—Avoid using a pacifier until breastfeeding is established. However, premature or sick babies in the hospital may benefit from using one for comfort.
—Check if your baby is hungry, tired or bored before offering a soother.
—Sterilize pacifier by putting it in boiling water for five minutes before first use. Make sure it’s completely cooled before giving it to your baby. Keep clean by washing it with hot, soapy water after each use.
—Always check for cracks or tears before giving a pacifier to your baby. Don't give your baby a pacifier right after medicine or vitamins, as some may cause pacifier material to break down. Replace soother every two months.
—Never dip the pacifier in sugar or honey, which can harm your baby’s teeth. Honey also can lead to botulism in babies.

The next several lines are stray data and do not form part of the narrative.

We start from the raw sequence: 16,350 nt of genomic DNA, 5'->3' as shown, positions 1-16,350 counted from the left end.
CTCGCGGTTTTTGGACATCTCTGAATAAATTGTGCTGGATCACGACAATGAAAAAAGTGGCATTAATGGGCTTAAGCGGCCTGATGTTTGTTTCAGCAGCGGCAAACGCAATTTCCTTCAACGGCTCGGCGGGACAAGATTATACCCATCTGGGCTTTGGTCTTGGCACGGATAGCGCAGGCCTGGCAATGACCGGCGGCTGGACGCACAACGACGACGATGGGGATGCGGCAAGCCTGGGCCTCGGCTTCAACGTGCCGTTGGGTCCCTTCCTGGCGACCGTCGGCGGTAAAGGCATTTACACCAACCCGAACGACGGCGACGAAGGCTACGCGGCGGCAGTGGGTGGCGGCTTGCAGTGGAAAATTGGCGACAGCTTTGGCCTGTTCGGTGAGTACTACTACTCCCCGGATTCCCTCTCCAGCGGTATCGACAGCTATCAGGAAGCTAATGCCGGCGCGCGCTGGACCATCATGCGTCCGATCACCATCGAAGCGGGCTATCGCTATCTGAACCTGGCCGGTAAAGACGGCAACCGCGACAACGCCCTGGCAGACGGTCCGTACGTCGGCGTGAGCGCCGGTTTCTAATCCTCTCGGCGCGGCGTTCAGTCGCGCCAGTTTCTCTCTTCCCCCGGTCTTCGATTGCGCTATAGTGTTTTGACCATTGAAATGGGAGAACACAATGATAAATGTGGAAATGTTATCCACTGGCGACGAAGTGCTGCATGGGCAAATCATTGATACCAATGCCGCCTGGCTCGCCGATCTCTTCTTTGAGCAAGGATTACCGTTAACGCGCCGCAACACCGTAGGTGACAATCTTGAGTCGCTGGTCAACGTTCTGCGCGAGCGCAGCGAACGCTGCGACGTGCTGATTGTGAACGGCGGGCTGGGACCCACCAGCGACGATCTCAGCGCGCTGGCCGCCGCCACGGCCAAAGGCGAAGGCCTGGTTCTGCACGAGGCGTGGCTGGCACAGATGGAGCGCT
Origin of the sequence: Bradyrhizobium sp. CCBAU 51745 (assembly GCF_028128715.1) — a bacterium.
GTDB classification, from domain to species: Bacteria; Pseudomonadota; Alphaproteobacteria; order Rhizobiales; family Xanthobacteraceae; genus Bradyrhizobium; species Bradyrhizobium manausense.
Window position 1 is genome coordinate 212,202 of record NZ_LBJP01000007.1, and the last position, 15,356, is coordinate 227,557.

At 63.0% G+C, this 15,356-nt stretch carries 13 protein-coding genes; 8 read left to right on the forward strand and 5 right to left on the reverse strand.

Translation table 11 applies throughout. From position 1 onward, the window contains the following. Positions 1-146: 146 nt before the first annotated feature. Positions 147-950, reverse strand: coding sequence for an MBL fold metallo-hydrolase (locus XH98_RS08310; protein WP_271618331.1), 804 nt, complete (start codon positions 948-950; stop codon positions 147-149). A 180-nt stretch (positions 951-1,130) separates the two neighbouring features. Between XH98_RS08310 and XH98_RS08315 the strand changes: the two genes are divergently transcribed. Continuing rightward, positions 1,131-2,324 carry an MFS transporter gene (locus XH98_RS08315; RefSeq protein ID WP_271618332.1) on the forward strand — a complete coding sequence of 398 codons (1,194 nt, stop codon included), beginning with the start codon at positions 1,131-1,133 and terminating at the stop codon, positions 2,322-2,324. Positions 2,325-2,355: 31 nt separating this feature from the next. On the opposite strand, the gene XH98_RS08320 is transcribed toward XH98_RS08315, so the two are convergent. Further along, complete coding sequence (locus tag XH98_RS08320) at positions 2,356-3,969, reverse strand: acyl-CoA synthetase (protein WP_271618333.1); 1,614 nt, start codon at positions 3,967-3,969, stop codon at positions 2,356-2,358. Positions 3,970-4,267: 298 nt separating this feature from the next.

—Never tie a pacifier around your baby’s neck, as this can cause strangulation. Never make a pacifier from bottle nipples, caps or other materials; they could cause fatal choking.
—Use the pacifier only when your child needs comfort. Using it all day long can affect your child’s ability to learn to talk and cause problems with teeth.
Some tips to help wean your child off a pacifier:
—Limit the time you allow your child to use a pacifier. Use it only for sleep time and comfort until about 12 months old and then plan to give it up.
—Never use punishment or humiliation to force your child to give up a soother.
—Include your child by asking him or her to throw it away or leave it under the pillow for the “soother fairy.”
—Praise your child when he or she gives up the pacifier.
—If your child asks for the pacifier again, don't give in. Remind the child that the pacifier is gone and that he or she is grown up now.Suggest a correction